You and your child’s doctor will make an ADHD treatment plan. This can include medicine, behavioral treatment or therapy, education, and getting support.

There is no cure for ADHD, so the goal of treatment is to manage symptoms. Treatment can help improve your child’s functioning at home, school, and in social situations.

Before treatment, your doctor will do a full evaluation to make the diagnosis and check for other conditions. Children with ADHD often have other conditions, such as a learning disability, anxiety, or depression. Knowing the whole picture can help find the best treatment plan.

Tracking Your Child’s ADHD Symptoms

Tracking and recording your child’s symptoms can help manage their ADHD and treatment. Keeping a diary on a computer, tablet, or smartphone -- or in a journal -- can be useful. You can make sure your child is taking their medicine at the right time and keep track of therapy and other appointments. You can also record any changes in behavior and their health.

A diary or tracker will be valuable during doctor’s visits. It can help your doctor find out which treatments are working and which ones may need to be changed. This is especially important as most children don’t “outgrow” ADHD, but their symptoms may change over time.

Support Is Available

Support is available to help you and your child with ADHD.

School can work with you and your doctor to support your child’s learning. Open communication with school staff can be a key to success. If your child needs to take medicine during school, be sure to contact the school in advance to make proper arrangements.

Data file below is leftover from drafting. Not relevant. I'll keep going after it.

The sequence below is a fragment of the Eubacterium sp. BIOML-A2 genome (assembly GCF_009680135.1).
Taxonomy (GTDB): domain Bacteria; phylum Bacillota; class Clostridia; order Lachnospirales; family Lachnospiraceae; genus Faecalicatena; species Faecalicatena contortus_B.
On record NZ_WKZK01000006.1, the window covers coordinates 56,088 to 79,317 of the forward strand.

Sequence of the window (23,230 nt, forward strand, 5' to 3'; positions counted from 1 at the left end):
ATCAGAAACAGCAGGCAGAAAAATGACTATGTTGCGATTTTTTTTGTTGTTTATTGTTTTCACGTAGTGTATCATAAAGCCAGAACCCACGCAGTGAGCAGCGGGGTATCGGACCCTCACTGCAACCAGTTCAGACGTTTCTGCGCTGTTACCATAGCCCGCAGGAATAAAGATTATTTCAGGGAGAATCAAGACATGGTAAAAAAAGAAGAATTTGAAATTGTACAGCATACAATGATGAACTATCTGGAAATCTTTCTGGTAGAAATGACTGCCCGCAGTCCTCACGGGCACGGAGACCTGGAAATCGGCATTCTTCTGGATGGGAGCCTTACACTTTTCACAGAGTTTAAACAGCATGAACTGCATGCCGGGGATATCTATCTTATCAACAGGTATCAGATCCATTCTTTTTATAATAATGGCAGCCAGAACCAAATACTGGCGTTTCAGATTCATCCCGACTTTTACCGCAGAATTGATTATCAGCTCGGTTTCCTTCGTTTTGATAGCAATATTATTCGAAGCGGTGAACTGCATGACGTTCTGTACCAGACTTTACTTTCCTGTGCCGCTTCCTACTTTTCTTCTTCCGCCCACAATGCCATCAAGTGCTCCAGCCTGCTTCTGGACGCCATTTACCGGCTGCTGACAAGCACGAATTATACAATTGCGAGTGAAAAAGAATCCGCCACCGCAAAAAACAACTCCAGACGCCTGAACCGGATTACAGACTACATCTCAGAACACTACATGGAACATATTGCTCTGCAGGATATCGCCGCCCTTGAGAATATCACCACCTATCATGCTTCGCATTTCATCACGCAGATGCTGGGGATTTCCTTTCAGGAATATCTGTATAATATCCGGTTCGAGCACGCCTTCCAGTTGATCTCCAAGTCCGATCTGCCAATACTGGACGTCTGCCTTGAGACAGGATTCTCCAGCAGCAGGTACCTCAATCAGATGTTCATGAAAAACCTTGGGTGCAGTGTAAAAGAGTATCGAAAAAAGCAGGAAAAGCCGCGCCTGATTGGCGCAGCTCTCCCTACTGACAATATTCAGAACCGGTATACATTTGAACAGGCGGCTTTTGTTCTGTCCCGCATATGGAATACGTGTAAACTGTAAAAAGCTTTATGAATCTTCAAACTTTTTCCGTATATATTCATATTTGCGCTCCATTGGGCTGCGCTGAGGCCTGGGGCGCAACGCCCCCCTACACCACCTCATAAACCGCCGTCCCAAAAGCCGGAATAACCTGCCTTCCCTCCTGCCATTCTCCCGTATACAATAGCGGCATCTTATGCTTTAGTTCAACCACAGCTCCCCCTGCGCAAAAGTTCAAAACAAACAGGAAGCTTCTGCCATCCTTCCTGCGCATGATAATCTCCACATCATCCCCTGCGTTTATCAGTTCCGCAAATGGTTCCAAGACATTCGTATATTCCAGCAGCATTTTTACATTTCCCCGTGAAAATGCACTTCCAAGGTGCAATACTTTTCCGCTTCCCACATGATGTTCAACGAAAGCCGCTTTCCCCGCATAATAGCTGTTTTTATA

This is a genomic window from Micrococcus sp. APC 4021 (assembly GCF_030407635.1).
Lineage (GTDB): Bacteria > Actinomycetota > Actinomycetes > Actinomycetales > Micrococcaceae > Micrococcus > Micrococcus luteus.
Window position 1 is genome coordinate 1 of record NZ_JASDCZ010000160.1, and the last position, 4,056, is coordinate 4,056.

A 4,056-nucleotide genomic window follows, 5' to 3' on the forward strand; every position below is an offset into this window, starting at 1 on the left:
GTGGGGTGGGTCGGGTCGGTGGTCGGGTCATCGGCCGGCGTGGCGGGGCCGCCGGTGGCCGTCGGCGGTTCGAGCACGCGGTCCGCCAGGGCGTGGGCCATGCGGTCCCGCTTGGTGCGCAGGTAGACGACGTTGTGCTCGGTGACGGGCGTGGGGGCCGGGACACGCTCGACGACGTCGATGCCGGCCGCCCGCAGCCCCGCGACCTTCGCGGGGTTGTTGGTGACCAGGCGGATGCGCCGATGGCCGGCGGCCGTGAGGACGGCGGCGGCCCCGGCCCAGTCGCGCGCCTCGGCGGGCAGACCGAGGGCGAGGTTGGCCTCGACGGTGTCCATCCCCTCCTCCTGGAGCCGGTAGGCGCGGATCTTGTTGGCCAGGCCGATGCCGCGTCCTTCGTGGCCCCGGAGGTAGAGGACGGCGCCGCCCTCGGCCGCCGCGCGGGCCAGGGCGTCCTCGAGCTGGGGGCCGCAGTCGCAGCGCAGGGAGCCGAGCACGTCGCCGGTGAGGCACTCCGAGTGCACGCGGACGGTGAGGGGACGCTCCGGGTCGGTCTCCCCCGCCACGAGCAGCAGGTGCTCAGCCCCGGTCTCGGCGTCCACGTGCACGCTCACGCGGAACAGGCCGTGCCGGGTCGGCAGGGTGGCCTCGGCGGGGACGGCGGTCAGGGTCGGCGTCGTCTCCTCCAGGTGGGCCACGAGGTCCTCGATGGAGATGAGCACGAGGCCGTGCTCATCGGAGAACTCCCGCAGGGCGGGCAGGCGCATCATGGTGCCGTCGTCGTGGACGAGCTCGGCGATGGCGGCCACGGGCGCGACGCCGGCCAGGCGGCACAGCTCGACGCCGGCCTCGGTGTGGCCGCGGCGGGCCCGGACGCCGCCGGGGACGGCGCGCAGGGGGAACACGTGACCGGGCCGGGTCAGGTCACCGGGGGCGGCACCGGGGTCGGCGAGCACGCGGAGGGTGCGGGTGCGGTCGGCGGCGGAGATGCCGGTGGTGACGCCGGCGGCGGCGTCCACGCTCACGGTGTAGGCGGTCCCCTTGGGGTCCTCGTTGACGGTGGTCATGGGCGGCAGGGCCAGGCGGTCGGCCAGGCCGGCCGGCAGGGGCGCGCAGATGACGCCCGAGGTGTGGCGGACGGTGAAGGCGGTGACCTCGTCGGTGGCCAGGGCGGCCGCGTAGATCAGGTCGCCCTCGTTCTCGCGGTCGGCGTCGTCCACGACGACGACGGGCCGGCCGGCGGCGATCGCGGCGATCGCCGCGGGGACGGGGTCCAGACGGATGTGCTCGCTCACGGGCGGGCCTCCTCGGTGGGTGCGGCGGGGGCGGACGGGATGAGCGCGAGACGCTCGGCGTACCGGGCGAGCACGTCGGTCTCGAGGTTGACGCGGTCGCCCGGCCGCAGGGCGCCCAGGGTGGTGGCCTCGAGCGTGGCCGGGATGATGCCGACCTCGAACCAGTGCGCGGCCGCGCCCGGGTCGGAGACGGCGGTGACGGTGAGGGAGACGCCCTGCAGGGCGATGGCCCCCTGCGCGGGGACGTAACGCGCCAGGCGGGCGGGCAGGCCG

Other ways of support include:

  • Joining a support group

  • Seeking help from your own doctor if you’re feeling depressed, frustrated, or exhausted

  • Working together with everyone who watches your child -- such as relatives and babysitters -- so they know how to handle behaviors

  • Finding out if you have ADHD, since it can be inherited

Questions to Ask Your Child’s Doctor

Speaking with your child’s doctor regularly is important. Be sure to keep appointments, and don’t skip or change your child’s treatment without checking with their doctor first.

Questions you can ask about ADHD include:

  • How will my child be diagnosed?

  • What symptoms should I look for?

  • How can I track and record symptoms?

  • Are there other conditions that may be causing symptoms?

  • What types of treatment would be best?

  • What medicines are available and what are their side effects?

  • Are there lifestyle changes we should make?

  • What should I do if I feel stressed?

  • Are there resources, tools, or other support available?

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View Additional Materials

View Additional Materials on this topic that you may find useful:

What is ADHD?

Protecting the Health of Children with ADHD

Attention-Deficit/Hyperactivity Disorder

Authors and Disclosures

Clinician Reviewer

Susan L. Smith, MN, PhD

Senior Director, Learning & Development, Medscape, LLC

Disclosure: Susan L. Smith, MN, PhD, has disclosed no relevant financial relationships.


Anita A. Galdieri, PharmD, RPh

Senior Scientific Content Manager, Medscape, LLC

Disclosure: Anita A. Galdieri, PharmD, RPh, has disclosed no relevant financial relationships.